Saturday, March 26, 2011

Toronto Film Events: Japan Relief Screening of "Fine, Totally Fine" + The One Minute Film & Video Festival

Hello all. I'm chiming in here to bring your attention to two noteworthy events that, if you're into film and live in or near Toronto, will hopefully be of interest to you.

The first is an upcoming screening of Yosuke Fujita's 2008 film Fine, Totally Fine, which will be taking place on Tuesday, April 5th at 7pm at the Revue Cinema in Toronto. Organized by my friend Chris MaGee of the Toronto J-Film Pow-Wow in collaboration with Pictures Dept. and Third Window Films, this event is designed to raise money for the relief effort going on in the wake of the recent earthquake/tsunami disaster that has rocked Japan. Tickets are only $8, and 100% of the proceeds will be going to the SUPPORT JAPAN - GAMBARE/ JustGiving relief fund created by Yuko Shiomaki, president of Pictures Dept. and distributor of Fine, Totally Fine. To seal the deal, the film itself is supposed to be absolutely delightful and totally worth seeing - especially for a mere $8 that will be going to charity!

Here's the trailer:

The second event I'd like to bring your attention to is the One Minute Film & Video Festival, which is being directed by Matt Brown of the MAMO Podcast, which he co-hosts with Matt Price. The festival, which will be showing films exactly 60 seconds in length, will be held this year on March 31st at the Toronto Underground Cinema at 7pm, with ticket prices set at  $10 at the door. Set around the specific theme of social/media, it sounds like the festival will have quite a bit to offer. From the press release:

"In addition to new works from filmmakers in Toronto and around Canada, the 2011 One Minute Film & Video Festival features new films from Japan, Italy, Australia, Germany, Poland, Romania, South Africa, and the United States, offering a complete, international film festival experience in a single screening.

Festival Director Matt Brown has also put together a programme of thirty personal favourites from the first five seasons of the One Minute Film & Video Festival. This retrospective will screen jointly with the new works presented in the social/media programme on March 31. A total of sixty one-minute films (thirty new, thirty old) will screen starting at 7 p.m. at the Toronto Underground Cinema."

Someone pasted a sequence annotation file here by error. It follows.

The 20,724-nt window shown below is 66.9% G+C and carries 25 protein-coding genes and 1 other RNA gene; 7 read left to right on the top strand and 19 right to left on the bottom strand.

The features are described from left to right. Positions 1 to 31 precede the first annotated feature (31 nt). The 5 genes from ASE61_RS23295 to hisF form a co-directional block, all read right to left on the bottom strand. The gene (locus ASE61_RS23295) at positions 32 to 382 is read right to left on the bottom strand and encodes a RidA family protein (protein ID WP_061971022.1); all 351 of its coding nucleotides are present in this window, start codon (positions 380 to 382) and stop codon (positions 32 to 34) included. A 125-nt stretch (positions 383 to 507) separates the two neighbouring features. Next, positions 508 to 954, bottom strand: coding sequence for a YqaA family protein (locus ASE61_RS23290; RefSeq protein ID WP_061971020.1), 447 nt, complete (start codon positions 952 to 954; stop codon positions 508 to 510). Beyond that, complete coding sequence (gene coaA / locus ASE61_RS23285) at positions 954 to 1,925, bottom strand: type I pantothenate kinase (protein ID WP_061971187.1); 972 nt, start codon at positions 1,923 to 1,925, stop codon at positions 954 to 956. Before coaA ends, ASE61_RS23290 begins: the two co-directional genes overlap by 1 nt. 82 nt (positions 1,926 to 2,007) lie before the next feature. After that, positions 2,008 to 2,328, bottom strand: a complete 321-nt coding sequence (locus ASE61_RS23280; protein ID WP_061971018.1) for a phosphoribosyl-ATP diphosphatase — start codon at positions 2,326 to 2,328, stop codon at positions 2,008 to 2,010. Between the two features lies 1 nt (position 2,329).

The website for the event can be accessed here.

Saturday, March 12, 2011

Call for Aid to Japan in Wake of Earthquake and Tsunami Crisis

Hello all. As everyone who reads this is aware, on this past Friday, March 11th of 2011, Japan was stricken by one of the biggest earthquakes ever recorded not only in that country, but in the world. The 8.9 quake struck the North-East area of Japan near the Miyagi Prefecture and brought with it a devastating tsunami that swept over farms and towns and claimed hundreds of lives. As of this writing, the number of people still missing is around 9,500, while nearly 1,000 people are expected to be dead and over 1,400 injured. along with the simple factors of survival and recovery in the affected areas, the biggest issue remains the Fukushima nuclear plant's instability due to malfunctions in the reactor's coolant controls and backup generator. Efforts are still underway to restore radiation concentration to normal levels.

Myself and others involved in the Asian cultural community are deeply alarmed and saddened by this terrible disaster, and have been checking up on friends and family in Japan via e-mail and social media - efforts that have thus far mainly consisted of reports of safety and good health. However, there are still countless others who will require assistance in the days and weeks ahead. For those who wish to lend their support to this important cause, one of the best ways to do so is to donate to the Japan Society Relief Fund, which will be working in conjunction with other Japanese and American non-profit organizations providing aid to Japan. Rest assured that the Japan Society, based in New York, is highly respected for its support of Japanese cultural events (including the Japan Cuts film festival) in the past, and that 100% of what you donate will go towards the relief effort.

To make a donation, please click on the link below:

More information on the Japan Society can be found here, while a more detailed write-up on Japan's current condition in the wake of this disaster can be found at the Toronto J-Film Pow-Wow.

Any amount you can spare to this cause, towards any reliable organization, will be greatly appreciated by those who need it the most.